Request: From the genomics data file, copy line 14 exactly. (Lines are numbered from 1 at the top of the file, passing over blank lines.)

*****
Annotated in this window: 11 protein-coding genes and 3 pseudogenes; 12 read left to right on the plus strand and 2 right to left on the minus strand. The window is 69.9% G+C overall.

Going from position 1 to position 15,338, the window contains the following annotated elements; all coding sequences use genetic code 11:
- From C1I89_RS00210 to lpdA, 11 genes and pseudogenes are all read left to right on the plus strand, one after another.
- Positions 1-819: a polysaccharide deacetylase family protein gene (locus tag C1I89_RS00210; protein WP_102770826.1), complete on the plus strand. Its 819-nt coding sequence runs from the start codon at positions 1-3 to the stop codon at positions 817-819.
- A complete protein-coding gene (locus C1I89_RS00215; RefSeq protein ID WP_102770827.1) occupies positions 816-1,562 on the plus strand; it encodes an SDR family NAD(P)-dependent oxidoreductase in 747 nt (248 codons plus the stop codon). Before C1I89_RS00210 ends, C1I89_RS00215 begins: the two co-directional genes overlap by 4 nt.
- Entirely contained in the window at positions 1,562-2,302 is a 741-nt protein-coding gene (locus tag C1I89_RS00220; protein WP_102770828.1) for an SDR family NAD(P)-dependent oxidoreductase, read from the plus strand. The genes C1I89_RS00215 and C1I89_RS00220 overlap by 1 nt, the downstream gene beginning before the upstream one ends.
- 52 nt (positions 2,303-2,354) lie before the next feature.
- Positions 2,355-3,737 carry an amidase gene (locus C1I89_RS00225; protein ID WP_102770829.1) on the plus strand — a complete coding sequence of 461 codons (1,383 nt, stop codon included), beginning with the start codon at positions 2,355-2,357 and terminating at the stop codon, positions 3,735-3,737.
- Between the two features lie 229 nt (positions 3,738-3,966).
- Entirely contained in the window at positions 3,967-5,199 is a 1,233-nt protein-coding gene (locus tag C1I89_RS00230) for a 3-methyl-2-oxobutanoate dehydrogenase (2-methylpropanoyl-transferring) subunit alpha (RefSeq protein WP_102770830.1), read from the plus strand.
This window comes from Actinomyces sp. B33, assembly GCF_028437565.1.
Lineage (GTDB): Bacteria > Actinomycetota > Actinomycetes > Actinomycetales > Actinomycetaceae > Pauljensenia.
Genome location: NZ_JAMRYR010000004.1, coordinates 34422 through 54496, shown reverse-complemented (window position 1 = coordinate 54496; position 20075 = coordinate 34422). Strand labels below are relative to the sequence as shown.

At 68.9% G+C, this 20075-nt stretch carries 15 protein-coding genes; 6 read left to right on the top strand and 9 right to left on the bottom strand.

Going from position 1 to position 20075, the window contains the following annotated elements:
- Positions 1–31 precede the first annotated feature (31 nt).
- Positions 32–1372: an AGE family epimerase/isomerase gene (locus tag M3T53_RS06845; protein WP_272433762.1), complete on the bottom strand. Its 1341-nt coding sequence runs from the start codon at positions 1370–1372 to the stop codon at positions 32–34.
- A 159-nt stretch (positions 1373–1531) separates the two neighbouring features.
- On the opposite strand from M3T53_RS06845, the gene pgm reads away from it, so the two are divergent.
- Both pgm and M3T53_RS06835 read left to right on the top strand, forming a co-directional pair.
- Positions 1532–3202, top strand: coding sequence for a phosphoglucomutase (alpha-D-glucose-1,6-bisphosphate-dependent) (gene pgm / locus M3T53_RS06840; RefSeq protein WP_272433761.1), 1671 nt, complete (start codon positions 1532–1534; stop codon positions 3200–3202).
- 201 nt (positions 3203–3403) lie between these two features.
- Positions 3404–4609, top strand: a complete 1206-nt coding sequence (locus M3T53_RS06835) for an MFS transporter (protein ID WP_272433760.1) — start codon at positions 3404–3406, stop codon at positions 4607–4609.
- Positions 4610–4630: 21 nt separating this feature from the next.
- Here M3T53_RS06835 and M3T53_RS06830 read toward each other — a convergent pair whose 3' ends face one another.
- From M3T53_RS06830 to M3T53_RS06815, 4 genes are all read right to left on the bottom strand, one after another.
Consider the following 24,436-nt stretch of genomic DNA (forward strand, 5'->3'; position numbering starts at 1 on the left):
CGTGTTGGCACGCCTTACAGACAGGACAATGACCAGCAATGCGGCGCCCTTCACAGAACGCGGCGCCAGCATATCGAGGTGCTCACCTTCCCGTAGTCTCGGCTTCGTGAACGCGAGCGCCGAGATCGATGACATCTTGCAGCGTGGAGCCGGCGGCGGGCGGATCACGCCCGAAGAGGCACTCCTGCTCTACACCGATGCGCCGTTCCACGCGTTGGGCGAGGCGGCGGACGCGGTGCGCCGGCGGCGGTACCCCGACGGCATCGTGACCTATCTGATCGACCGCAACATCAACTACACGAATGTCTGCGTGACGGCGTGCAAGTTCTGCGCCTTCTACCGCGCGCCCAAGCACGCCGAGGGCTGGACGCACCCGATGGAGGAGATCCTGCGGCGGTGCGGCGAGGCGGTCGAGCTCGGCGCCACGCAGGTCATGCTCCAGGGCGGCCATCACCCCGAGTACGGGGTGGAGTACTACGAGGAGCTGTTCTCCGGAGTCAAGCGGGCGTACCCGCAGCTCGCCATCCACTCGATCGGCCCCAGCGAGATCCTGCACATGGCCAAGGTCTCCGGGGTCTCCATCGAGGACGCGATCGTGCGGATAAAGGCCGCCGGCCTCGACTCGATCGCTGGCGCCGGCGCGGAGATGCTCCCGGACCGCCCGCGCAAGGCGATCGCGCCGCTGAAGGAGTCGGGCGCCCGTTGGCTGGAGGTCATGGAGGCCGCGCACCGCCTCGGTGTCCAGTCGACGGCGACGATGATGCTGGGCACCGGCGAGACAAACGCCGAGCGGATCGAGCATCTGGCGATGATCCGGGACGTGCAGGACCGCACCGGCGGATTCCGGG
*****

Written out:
At 68.9% G+C, this 20075-nt stretch carries 15 protein-coding genes; 6 read left to right on the top strand and 9 right to left on the bottom strand.